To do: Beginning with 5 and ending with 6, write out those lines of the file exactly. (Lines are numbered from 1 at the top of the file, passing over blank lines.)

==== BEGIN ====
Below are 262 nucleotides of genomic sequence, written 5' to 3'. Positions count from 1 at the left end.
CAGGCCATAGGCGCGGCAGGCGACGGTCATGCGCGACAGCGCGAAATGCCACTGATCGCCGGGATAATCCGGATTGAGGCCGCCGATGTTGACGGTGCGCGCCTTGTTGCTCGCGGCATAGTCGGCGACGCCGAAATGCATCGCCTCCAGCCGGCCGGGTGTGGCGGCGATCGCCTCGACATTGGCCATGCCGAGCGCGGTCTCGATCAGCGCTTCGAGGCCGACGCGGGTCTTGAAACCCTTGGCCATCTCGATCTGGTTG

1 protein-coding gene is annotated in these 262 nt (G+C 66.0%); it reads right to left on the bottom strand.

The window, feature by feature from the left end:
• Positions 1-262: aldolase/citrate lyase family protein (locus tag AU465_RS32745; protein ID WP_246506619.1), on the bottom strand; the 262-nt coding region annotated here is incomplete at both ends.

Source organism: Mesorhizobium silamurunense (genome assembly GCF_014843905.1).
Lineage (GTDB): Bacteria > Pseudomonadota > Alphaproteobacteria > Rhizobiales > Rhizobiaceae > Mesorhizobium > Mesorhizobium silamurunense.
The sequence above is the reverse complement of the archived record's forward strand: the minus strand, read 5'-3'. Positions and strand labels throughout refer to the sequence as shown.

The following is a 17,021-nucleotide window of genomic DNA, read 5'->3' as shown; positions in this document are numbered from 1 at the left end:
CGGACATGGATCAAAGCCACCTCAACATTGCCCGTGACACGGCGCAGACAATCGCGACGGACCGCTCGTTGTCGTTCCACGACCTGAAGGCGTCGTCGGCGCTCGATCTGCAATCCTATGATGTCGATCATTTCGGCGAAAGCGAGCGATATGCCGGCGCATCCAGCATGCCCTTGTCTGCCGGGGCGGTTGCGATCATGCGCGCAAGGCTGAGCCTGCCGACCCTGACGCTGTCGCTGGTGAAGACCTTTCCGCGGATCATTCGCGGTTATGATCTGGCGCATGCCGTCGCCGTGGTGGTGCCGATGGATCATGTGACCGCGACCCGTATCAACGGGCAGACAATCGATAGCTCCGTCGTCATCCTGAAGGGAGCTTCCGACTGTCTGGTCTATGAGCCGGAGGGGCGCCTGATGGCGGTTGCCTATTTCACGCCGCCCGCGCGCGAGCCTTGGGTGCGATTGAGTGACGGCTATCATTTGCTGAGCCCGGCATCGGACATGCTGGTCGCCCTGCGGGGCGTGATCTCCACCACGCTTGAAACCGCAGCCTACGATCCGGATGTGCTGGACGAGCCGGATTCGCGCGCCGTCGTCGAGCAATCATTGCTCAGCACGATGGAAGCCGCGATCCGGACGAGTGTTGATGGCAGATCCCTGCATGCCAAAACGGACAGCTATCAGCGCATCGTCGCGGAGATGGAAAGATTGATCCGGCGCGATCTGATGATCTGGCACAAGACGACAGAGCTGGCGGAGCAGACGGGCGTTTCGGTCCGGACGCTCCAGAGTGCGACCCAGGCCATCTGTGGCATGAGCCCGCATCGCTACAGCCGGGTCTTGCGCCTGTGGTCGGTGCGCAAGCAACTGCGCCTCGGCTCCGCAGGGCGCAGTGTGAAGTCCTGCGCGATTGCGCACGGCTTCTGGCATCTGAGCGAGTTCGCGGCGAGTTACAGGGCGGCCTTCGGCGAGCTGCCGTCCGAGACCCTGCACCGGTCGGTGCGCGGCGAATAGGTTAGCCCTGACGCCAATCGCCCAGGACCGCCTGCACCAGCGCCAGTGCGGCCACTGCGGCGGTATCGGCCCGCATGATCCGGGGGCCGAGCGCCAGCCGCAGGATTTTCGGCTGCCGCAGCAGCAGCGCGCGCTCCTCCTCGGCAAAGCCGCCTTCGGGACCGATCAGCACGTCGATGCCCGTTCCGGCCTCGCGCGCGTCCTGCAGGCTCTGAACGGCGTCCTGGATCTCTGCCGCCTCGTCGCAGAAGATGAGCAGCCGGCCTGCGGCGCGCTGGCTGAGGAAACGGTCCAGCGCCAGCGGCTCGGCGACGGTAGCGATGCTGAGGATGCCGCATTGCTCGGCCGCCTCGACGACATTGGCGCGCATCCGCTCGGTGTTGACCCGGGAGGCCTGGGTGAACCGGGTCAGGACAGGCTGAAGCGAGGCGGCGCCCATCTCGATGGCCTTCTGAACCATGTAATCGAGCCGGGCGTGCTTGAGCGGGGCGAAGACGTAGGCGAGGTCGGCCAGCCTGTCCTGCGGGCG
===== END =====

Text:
• Positions 1-262: aldolase/citrate lyase family protein (locus tag AU465_RS32745; protein ID WP_246506619.1), on the bottom strand; the 262-nt coding region annotated here is incomplete at both ends.

Source organism: Mesorhizobium silamurunense (genome assembly GCF_014843905.1).